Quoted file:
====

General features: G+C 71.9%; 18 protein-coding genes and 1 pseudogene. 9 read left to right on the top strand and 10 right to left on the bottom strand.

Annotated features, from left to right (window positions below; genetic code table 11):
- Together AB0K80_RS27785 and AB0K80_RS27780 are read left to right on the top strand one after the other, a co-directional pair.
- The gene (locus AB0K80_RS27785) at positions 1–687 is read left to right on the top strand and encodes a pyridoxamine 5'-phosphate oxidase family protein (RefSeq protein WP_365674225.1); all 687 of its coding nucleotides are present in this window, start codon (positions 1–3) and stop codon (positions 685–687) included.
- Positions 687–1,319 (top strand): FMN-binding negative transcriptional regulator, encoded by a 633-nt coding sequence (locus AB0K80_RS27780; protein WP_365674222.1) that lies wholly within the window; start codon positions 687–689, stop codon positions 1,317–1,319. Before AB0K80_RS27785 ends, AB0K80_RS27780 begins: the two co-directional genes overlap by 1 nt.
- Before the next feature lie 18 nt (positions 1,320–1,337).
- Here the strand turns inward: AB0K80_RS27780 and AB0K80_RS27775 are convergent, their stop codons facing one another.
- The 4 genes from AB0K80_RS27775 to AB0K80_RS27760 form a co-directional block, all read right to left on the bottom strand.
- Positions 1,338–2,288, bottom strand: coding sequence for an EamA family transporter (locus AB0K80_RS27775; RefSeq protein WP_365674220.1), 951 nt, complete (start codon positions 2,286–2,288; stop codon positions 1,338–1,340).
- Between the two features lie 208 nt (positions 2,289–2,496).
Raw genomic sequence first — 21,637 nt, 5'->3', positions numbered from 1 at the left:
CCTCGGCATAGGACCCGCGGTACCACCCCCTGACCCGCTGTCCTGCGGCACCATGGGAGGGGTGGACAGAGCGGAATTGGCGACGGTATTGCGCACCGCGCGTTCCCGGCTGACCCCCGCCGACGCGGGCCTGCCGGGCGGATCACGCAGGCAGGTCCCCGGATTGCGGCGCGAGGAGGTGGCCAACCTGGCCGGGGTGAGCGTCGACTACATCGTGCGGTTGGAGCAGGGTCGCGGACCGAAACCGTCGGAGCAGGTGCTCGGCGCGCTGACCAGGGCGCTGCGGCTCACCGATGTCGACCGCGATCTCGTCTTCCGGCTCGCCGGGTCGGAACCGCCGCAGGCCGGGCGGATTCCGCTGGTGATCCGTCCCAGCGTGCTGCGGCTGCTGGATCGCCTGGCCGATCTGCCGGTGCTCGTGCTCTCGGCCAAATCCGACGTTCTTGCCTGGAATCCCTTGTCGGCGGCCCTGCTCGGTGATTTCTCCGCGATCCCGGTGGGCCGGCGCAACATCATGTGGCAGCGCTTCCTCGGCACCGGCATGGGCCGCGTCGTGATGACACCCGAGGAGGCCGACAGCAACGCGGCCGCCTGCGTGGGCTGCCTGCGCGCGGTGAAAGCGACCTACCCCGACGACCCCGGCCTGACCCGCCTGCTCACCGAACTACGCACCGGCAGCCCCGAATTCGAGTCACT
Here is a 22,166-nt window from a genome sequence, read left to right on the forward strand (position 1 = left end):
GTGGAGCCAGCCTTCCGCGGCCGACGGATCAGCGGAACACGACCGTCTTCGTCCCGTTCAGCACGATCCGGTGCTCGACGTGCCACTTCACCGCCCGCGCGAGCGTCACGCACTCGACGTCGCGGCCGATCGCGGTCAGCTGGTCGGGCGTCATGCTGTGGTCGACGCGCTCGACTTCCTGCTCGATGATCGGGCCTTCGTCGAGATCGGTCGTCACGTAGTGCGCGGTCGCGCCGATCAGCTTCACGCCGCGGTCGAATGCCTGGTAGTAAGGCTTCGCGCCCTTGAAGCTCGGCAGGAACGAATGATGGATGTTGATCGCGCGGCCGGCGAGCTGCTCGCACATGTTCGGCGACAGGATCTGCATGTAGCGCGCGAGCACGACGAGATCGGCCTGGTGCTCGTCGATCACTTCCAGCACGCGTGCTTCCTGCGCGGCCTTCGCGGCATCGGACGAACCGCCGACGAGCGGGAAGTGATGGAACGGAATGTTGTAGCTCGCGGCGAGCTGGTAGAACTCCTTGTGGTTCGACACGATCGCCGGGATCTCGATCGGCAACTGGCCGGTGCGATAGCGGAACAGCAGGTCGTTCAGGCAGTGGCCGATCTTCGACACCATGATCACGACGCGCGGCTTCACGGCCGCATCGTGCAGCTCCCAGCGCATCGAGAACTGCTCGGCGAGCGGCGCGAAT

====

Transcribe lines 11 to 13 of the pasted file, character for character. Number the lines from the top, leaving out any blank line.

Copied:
Raw genomic sequence first — 21,637 nt, 5'->3', positions numbered from 1 at the left:
CCTCGGCATAGGACCCGCGGTACCACCCCCTGACCCGCTGTCCTGCGGCACCATGGGAGGGGTGGACAGAGCGGAATTGGCGACGGTATTGCGCACCGCGCGTTCCCGGCTGACCCCCGCCGACGCGGGCCTGCCGGGCGGATCACGCAGGCAGGTCCCCGGATTGCGGCGCGAGGAGGTGGCCAACCTGGCCGGGGTGAGCGTCGACTACATCGTGCGGTTGGAGCAGGGTCGCGGACCGAAACCGTCGGAGCAGGTGCTCGGCGCGCTGACCAGGGCGCTGCGGCTCACCGATGTCGACCGCGATCTCGTCTTCCGGCTCGCCGGGTCGGAACCGCCGCAGGCCGGGCGGATTCCGCTGGTGATCCGTCCCAGCGTGCTGCGGCTGCTGGATCGCCTGGCCGATCTGCCGGTGCTCGTGCTCTCGGCCAAATCCGACGTTCTTGCCTGGAATCCCTTGTCGGCGGCCCTGCTCGGTGATTTCTCCGCGATCCCGGTGGGCCGGCGCAACATCATGTGGCAGCGCTTCCTCGGCACCGGCATGGGCCGCGTCGTGATGACACCCGAGGAGGCCGACAGCAACGCGGCCGCCTGCGTGGGCTGCCTGCGCGCGGTGAAAGCGACCTACCCCGACGACCCCGGCCTGACCCGCCTGCTCACCGAACTACGCACCGGCAGCCCCGAATTCGAGTCACT
Here is a 22,166-nt window from a genome sequence, read left to right on the forward strand (position 1 = left end):